They are flowering herbaceous plants, subshrubs, or small shrubs growing to 0.3–1 m (0.98–3.28 ft) tall. The leaves are spirally arranged, simple, 1–9 cm long, usually with a hairy margin. Some of the species are evergreen, others deciduous. The flowers are produced in a compact inflorescence, each flower with a five-lobed corolla; flower colour varies from pale to dark blue to red-purple. The fruit is a small bristly capsule containing a single seed.
- Ceratostigma abyssinicum (Hochst.) Schwein. & Asch.
- Ceratostigma griffithii C.B.Clarke
- Ceratostigma minus Stapf ex Prain
- Ceratostigma plumbaginoides (Bunge)
- Ceratostigma ulicinum Prain
- Ceratostigma willmottianum Stapf
Cultivation and uses
Plants of this genus are valued in the garden for their late summer flower colour and their autumn leaf colour. The following varieties have gained the Royal Horticultural Society's Award of Garden Merit (confirmed 2017):
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- Flora of China: Ceratostigma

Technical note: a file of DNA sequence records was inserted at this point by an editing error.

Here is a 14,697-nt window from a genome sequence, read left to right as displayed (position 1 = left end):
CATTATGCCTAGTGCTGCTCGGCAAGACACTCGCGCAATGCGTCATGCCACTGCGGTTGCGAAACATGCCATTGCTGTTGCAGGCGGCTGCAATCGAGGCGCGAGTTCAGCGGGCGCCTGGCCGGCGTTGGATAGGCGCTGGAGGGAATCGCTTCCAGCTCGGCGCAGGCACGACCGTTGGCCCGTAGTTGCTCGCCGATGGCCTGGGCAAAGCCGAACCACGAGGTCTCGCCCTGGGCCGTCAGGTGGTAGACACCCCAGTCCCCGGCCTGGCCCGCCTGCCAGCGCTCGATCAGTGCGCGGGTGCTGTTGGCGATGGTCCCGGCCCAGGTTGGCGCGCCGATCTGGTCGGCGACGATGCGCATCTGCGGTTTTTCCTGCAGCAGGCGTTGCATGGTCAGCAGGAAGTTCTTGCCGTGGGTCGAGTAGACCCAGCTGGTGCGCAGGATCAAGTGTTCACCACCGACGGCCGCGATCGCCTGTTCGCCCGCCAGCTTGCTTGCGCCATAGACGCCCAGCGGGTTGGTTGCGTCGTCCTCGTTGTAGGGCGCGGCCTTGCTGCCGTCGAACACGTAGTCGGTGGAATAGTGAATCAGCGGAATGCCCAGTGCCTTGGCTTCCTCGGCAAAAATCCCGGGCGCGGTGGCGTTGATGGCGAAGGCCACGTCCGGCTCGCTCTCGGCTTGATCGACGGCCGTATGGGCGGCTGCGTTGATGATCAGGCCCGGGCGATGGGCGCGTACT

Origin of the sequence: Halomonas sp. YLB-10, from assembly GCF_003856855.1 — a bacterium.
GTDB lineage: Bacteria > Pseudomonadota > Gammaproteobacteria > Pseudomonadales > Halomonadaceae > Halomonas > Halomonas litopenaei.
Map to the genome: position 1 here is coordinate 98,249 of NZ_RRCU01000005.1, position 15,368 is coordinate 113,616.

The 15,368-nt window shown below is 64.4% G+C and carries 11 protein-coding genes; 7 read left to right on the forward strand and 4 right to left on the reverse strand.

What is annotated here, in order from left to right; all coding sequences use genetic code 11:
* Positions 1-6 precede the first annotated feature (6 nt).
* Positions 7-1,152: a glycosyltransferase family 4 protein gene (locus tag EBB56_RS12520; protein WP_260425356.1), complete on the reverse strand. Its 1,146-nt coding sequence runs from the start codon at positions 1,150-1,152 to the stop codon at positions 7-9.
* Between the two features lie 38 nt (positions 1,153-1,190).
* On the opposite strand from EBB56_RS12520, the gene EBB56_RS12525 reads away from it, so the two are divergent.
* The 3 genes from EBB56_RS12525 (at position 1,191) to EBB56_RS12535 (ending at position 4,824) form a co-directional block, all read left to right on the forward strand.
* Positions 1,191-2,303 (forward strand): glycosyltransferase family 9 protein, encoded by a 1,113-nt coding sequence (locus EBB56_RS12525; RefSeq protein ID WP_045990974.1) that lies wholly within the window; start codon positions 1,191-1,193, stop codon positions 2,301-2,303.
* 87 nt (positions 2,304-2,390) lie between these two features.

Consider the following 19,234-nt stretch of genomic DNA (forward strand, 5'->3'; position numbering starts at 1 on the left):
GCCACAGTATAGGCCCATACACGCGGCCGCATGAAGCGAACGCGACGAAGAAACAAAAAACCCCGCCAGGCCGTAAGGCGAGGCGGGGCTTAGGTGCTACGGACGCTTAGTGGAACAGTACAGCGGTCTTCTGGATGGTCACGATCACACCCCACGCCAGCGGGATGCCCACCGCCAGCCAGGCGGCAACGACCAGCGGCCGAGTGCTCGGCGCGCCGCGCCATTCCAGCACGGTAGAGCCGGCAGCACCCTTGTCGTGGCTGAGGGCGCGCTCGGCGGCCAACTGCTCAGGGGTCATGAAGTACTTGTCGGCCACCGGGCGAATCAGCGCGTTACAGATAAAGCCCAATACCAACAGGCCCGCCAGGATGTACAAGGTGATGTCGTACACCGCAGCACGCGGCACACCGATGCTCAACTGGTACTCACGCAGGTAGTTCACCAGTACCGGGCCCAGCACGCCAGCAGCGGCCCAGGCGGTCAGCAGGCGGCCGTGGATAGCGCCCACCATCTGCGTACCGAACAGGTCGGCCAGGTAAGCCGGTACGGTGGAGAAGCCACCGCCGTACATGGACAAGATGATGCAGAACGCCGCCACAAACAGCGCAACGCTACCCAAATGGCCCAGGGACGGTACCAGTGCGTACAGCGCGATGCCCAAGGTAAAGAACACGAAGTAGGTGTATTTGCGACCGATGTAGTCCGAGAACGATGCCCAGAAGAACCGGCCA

- Huxley, A., ed. (1992). New RHS Dictionary of Gardening. Macmillan.
- Sunset Western Garden Book, 1995:606–607
- "Pronunciation Guide". Fine Gardening. Retrieved 2016-01-23.
- "AGM Plants - Ornamental" (PDF). Royal Horticultural Society. July 2017. p. 17. Retrieved 24 January 2018.
- "RHS Plant Selector - Ceratostigma plumbaginoides". Retrieved 14 June 2013.
- Named to honour Ellen Willmott.
- "RHS Plant Selector - Ceratostigma willmottianum". Retrieved 14 June 2013.
- "RHS Plant Selector - Ceratostigma willmottianum 'Forest Blue'". Retrieved 14 June 2013.
- D. S. Vohra (1 June 2004). Bach Flower Remedies: A Comprehensive Study. B. Jain Publishers. p. 3. ISBN 978-81-7021-271-3. Retrieved 2 September 2013.
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